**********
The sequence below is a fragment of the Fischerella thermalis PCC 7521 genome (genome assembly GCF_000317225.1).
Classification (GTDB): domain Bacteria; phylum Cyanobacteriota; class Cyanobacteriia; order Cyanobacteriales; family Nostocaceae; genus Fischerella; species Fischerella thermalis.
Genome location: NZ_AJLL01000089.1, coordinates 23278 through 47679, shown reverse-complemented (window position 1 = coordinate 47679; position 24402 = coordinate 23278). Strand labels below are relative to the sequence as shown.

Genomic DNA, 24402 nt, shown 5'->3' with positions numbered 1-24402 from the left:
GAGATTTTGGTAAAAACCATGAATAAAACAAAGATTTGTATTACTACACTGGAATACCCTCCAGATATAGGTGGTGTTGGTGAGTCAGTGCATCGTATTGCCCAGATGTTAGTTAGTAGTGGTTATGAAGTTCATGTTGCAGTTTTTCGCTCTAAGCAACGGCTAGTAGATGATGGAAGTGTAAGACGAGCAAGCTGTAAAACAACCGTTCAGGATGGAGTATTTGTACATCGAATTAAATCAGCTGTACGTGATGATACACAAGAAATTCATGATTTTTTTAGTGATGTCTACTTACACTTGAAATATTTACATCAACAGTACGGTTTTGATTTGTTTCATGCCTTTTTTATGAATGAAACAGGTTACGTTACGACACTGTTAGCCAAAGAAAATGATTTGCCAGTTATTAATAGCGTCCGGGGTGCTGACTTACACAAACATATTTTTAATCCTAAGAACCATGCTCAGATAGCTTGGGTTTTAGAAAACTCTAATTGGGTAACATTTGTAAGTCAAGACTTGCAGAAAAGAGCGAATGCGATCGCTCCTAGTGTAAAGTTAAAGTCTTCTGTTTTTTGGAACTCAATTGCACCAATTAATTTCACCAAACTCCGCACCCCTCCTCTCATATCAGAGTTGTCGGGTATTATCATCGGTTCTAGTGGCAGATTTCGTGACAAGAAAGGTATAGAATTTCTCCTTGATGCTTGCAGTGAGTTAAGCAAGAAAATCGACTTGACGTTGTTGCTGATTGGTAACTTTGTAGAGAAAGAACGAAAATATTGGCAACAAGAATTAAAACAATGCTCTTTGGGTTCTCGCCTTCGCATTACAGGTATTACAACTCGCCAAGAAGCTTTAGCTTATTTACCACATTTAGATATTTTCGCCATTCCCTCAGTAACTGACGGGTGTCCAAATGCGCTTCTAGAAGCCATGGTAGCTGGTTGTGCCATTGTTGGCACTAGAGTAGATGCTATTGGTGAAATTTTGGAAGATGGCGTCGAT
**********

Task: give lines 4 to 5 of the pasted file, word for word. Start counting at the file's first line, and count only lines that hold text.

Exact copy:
Genomic DNA, 24402 nt, shown 5'->3' with positions numbered 1-24402 from the left:
GAGATTTTGGTAAAAACCATGAATAAAACAAAGATTTGTATTACTACACTGGAATACCCTCCAGATATAGGTGGTGTTGGTGAGTCAGTGCATCGTATTGCCCAGATGTTAGTTAGTAGTGGTTATGAAGTTCATGTTGCAGTTTTTCGCTCTAAGCAACGGCTAGTAGATGATGGAAGTGTAAGACGAGCAAGCTGTAAAACAACCGTTCAGGATGGAGTATTTGTACATCGAATTAAATCAGCTGTACGTGATGATACACAAGAAATTCATGATTTTTTTAGTGATGTCTACTTACACTTGAAATATTTACATCAACAGTACGGTTTTGATTTGTTTCATGCCTTTTTTATGAATGAAACAGGTTACGTTACGACACTGTTAGCCAAAGAAAATGATTTGCCAGTTATTAATAGCGTCCGGGGTGCTGACTTACACAAACATATTTTTAATCCTAAGAACCATGCTCAGATAGCTTGGGTTTTAGAAAACTCTAATTGGGTAACATTTGTAAGTCAAGACTTGCAGAAAAGAGCGAATGCGATCGCTCCTAGTGTAAAGTTAAAGTCTTCTGTTTTTTGGAACTCAATTGCACCAATTAATTTCACCAAACTCCGCACCCCTCCTCTCATATCAGAGTTGTCGGGTATTATCATCGGTTCTAGTGGCAGATTTCGTGACAAGAAAGGTATAGAATTTCTCCTTGATGCTTGCAGTGAGTTAAGCAAGAAAATCGACTTGACGTTGTTGCTGATTGGTAACTTTGTAGAGAAAGAACGAAAATATTGGCAACAAGAATTAAAACAATGCTCTTTGGGTTCTCGCCTTCGCATTACAGGTATTACAACTCGCCAAGAAGCTTTAGCTTATTTACCACATTTAGATATTTTCGCCATTCCCTCAGTAACTGACGGGTGTCCAAATGCGCTTCTAGAAGCCATGGTAGCTGGTTGTGCCATTGTTGGCACTAGAGTAGATGCTATTGGTGAAATTTTGGAAGATGGCGTCGAT